Boy Wonder of Blues
Feeling over flash
BY JEREMY OHMES
It seems like every few years, a fresh-faced wunderkind struts onto the blues scene to inject a bit of Botox into the wrinkled genre. The guitar chops and husky voice sound far beyond the kid’s years, and the next thing you know, the Doogie Howser of blues is holding his own on stage with the greats and bottlenecking his way onto the radio charts. The ’90s had teenage blues sensations Kenny Wayne Shepherd and Jonny Lang while the aughts have Oregon’s own David Jacobs-Strain. Differences abound between Jacobs-Strain and his blues prodigy predecessors, though: He is rooted in Delta blues compared to Shepherd and Lang’s more commercial Texas/Louisiana style. He isn’t as technical or solo-inclined as his counterparts, either. But the blues is about feeling, not flash, and unlike the other boy wonders, Jacobs-Strain has substance to go with his style.
The 24-year-old Jacobs-Strain first performed his slide-guitar blues at the Oregon Country Fair at age 11. While still in high school, he released his first solo album and became a faculty member at the Port Townsend Country Blues Workshop. By the time he finished his book learning at Stanford University in 2006, he had released two more albums and had played the Newport Folk Festival, the Telluride Blues Fest, MerleFest and the Montreal Jazz Festival. He says that he’s always been drawn to Delta blues — the raw, distraught, spiritually deep sound of Robert Johnson, Fred McDowell and Son House. “For me, there’s something about rural blues that has a transcendent quality, a wide open sound,” he says. “Think of the rhythm of a train.”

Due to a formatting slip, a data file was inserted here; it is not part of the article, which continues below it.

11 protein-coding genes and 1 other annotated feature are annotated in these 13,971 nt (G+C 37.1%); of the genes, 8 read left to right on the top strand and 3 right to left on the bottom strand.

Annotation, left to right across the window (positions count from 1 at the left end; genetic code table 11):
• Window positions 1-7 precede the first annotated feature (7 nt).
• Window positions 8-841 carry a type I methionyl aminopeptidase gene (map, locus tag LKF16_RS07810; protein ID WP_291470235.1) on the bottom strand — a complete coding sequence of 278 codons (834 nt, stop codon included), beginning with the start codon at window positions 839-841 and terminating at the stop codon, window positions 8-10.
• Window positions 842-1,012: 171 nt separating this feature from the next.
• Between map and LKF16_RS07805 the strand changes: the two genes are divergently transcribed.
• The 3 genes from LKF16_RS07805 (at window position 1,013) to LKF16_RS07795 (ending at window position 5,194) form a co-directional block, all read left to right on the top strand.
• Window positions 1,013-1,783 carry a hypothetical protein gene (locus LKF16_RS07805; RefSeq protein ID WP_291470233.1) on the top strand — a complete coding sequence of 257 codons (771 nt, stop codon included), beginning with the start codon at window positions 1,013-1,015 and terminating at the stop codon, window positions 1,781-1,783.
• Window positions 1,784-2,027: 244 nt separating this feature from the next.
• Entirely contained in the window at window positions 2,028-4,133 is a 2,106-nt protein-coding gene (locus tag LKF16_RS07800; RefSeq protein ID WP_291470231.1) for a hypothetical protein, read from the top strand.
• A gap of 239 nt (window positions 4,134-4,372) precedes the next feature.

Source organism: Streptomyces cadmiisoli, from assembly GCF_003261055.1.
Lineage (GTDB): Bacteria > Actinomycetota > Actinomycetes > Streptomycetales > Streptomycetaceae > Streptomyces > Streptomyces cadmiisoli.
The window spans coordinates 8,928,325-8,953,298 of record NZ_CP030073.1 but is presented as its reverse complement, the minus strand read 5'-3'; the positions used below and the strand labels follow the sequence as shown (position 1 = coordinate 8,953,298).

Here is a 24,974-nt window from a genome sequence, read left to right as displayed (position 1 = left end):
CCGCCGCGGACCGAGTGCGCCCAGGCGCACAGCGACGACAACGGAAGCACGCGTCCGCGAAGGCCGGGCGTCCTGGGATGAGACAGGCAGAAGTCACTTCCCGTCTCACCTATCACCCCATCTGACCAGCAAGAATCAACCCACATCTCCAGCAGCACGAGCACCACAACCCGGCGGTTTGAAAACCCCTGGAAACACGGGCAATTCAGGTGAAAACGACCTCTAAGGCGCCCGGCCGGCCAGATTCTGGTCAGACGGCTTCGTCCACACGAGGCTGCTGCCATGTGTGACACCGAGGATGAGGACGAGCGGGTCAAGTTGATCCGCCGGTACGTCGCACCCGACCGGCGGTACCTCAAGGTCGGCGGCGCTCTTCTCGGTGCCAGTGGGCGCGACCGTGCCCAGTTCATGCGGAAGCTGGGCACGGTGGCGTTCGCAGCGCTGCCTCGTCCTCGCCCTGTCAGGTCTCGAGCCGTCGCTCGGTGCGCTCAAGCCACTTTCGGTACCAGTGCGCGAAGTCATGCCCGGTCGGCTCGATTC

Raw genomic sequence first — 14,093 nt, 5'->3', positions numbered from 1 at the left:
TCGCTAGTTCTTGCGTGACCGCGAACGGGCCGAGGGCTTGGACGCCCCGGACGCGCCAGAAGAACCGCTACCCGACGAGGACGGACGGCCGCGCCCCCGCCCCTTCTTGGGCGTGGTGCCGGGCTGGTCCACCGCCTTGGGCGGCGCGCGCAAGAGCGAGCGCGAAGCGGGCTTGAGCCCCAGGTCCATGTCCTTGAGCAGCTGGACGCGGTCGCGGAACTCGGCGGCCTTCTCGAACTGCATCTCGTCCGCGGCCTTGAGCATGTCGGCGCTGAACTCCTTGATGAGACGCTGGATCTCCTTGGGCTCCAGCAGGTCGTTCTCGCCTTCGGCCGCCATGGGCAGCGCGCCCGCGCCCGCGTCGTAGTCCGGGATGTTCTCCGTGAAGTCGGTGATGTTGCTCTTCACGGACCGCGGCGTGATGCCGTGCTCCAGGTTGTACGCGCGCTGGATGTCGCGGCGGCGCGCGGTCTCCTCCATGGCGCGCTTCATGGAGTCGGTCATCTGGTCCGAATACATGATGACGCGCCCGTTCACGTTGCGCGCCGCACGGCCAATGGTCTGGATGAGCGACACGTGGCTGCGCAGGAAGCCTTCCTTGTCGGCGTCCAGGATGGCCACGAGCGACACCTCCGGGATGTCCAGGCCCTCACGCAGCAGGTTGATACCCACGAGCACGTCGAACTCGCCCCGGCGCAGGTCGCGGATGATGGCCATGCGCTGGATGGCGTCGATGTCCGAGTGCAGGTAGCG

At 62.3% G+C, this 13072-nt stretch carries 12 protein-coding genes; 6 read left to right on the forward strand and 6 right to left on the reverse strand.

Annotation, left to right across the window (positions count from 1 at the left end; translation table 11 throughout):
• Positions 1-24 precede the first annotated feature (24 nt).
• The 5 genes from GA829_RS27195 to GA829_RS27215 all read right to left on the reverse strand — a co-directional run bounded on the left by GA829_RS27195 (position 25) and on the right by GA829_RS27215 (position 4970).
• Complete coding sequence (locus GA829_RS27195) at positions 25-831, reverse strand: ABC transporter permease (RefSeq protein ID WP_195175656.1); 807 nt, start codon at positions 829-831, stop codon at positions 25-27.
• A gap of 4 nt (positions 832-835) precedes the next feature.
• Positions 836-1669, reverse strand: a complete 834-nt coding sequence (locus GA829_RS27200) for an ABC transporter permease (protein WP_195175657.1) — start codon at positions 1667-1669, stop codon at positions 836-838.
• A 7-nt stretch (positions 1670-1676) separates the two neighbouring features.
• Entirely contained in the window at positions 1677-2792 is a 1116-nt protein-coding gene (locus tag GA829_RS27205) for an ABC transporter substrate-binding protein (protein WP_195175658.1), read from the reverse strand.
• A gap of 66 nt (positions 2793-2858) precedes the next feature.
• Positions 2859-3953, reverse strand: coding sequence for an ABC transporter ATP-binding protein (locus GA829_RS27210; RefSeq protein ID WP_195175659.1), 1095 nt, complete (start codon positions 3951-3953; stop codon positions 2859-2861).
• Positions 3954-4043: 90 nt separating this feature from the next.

On his latest album, Liar’s Day, Jacobs-Strain taps into that locomotive rhythm, that expansive rolling sound. On the McDowell tune “Write Me a Few Short Lines,” he thunders and slides up and down his National steel guitar, puffing out coal-black phrases and picking up momentum along the way. Backed by Joe Vitale and Kenny Passarelli (Joe Walsh’s rhythm section in the ’70s), he manages to sound both raucous and subdued, creating a restless disturbance with subtlety and grace. On the subterranean rumble “Old Tennis Shoes,” Jacobs-Strain sings like a man three times his age. He laments, “I don’t want to go home / You can leave me here / On the side of the road / Just leave me here.” But he doesn’t come off as completely hopeless or fatalistic. There’s a whiff of possibility in his dusty voice — a voice that at times sounds youthful but understands that just being young is enough to give anybody the blues.
David Jacobs-Strain CD release 9 pm Friday, May 23. Sam Bond’s Garage • $8. 21+ show